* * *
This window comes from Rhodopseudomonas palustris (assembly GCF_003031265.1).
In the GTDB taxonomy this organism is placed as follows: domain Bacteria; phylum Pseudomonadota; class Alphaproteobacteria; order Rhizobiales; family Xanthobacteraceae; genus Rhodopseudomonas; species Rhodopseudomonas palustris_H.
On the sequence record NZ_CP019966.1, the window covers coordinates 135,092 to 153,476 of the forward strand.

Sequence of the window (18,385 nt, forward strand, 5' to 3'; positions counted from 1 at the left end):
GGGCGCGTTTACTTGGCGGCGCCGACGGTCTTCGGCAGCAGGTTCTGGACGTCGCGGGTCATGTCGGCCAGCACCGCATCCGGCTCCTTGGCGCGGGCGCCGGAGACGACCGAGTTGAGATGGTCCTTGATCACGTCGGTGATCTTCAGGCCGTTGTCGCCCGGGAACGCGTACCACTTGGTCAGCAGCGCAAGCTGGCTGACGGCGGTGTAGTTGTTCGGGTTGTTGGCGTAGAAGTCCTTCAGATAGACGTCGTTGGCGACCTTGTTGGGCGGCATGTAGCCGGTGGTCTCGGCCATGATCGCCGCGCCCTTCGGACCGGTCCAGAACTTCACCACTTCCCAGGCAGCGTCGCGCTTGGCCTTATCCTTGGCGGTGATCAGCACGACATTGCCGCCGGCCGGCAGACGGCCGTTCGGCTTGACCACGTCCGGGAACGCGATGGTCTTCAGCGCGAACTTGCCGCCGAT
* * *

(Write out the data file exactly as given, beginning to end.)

This window comes from Rhodopseudomonas palustris (assembly GCF_003031265.1).
In the GTDB taxonomy this organism is placed as follows: domain Bacteria; phylum Pseudomonadota; class Alphaproteobacteria; order Rhizobiales; family Xanthobacteraceae; genus Rhodopseudomonas; species Rhodopseudomonas palustris_H.
On the sequence record NZ_CP019966.1, the window covers coordinates 135,092 to 153,476 of the forward strand.

Sequence of the window (18,385 nt, forward strand, 5' to 3'; positions counted from 1 at the left end):
GGGCGCGTTTACTTGGCGGCGCCGACGGTCTTCGGCAGCAGGTTCTGGACGTCGCGGGTCATGTCGGCCAGCACCGCATCCGGCTCCTTGGCGCGGGCGCCGGAGACGACCGAGTTGAGATGGTCCTTGATCACGTCGGTGATCTTCAGGCCGTTGTCGCCCGGGAACGCGTACCACTTGGTCAGCAGCGCAAGCTGGCTGACGGCGGTGTAGTTGTTCGGGTTGTTGGCGTAGAAGTCCTTCAGATAGACGTCGTTGGCGACCTTGTTGGGCGGCATGTAGCCGGTGGTCTCGGCCATGATCGCCGCGCCCTTCGGACCGGTCCAGAACTTCACCACTTCCCAGGCAGCGTCGCGCTTGGCCTTATCCTTGGCGGTGATCAGCACGACATTGCCGCCGGCCGGCAGACGGCCGTTCGGCTTGACCACGTCCGGGAACGCGATGGTCTTCAGCGCGAACTTGCCGCCGAT